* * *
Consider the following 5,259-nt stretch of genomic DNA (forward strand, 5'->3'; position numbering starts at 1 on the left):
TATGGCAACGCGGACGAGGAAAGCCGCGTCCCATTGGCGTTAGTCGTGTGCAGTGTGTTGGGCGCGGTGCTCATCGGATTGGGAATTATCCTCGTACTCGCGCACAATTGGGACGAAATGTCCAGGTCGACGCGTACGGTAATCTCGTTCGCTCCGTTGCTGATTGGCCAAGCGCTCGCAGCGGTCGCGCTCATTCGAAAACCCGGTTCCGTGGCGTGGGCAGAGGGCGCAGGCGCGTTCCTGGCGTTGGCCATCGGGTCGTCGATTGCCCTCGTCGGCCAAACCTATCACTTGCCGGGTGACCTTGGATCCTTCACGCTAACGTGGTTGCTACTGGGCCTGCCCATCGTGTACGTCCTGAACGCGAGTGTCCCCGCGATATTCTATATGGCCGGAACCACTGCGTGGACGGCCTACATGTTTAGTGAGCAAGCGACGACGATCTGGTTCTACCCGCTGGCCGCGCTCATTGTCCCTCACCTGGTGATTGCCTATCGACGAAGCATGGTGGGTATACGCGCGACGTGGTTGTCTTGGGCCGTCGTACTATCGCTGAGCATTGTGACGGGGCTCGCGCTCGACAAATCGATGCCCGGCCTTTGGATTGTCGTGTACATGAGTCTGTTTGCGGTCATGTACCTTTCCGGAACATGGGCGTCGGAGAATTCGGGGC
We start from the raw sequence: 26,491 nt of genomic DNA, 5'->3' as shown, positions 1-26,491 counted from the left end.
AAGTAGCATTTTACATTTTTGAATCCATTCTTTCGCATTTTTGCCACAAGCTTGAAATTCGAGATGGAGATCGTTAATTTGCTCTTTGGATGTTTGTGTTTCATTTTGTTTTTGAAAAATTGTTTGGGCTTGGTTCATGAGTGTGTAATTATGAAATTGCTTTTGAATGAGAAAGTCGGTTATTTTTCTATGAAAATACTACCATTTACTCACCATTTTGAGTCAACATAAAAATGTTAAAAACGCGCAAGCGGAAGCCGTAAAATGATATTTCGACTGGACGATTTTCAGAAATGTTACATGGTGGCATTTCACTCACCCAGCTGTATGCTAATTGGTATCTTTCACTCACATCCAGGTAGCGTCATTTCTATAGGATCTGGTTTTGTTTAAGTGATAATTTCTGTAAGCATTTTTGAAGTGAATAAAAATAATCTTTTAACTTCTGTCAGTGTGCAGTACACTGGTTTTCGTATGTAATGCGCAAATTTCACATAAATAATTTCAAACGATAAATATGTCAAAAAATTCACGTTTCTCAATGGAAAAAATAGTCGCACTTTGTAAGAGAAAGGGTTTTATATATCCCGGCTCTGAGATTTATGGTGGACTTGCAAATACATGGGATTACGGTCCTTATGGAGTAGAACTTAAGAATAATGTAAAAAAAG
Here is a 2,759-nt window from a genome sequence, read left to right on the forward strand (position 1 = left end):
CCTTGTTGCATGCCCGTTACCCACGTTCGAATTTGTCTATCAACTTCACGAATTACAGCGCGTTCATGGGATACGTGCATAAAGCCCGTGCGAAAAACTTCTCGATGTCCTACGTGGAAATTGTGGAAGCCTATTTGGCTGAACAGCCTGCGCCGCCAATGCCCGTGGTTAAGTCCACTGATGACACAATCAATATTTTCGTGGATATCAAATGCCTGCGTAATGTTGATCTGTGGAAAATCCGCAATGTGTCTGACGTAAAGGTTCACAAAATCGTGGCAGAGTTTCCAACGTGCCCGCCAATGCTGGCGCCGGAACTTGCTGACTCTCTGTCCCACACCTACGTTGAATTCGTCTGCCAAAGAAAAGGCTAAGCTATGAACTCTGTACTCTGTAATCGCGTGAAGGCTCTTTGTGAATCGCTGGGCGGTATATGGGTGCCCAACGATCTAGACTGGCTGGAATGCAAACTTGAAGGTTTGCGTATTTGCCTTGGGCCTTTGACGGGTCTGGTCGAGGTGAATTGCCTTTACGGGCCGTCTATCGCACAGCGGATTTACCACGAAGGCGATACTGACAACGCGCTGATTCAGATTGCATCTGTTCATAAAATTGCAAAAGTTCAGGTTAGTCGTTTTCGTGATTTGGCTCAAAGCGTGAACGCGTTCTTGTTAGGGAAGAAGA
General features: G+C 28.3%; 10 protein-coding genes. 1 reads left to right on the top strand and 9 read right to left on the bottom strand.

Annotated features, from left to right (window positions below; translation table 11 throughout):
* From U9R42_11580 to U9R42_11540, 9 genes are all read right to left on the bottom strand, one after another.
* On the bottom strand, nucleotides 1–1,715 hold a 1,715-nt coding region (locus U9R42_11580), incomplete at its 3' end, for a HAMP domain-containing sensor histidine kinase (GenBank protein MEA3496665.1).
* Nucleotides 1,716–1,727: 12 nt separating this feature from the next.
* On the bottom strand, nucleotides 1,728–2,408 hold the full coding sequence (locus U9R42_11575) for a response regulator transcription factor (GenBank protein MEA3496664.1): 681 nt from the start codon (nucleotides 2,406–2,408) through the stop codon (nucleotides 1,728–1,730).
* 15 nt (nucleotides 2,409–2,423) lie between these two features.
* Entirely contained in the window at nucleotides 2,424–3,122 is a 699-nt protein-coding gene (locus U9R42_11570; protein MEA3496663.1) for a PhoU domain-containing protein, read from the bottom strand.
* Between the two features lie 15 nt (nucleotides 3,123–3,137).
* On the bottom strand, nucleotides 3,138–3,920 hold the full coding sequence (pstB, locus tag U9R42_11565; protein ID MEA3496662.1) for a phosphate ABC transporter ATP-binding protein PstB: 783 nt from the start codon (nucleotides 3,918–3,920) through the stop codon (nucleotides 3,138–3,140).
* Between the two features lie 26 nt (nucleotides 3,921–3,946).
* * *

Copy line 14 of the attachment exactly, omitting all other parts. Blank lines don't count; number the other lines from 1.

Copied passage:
* Entirely contained in the window at nucleotides 2,424–3,122 is a 699-nt protein-coding gene (locus U9R42_11570; protein MEA3496663.1) for a PhoU domain-containing protein, read from the bottom strand.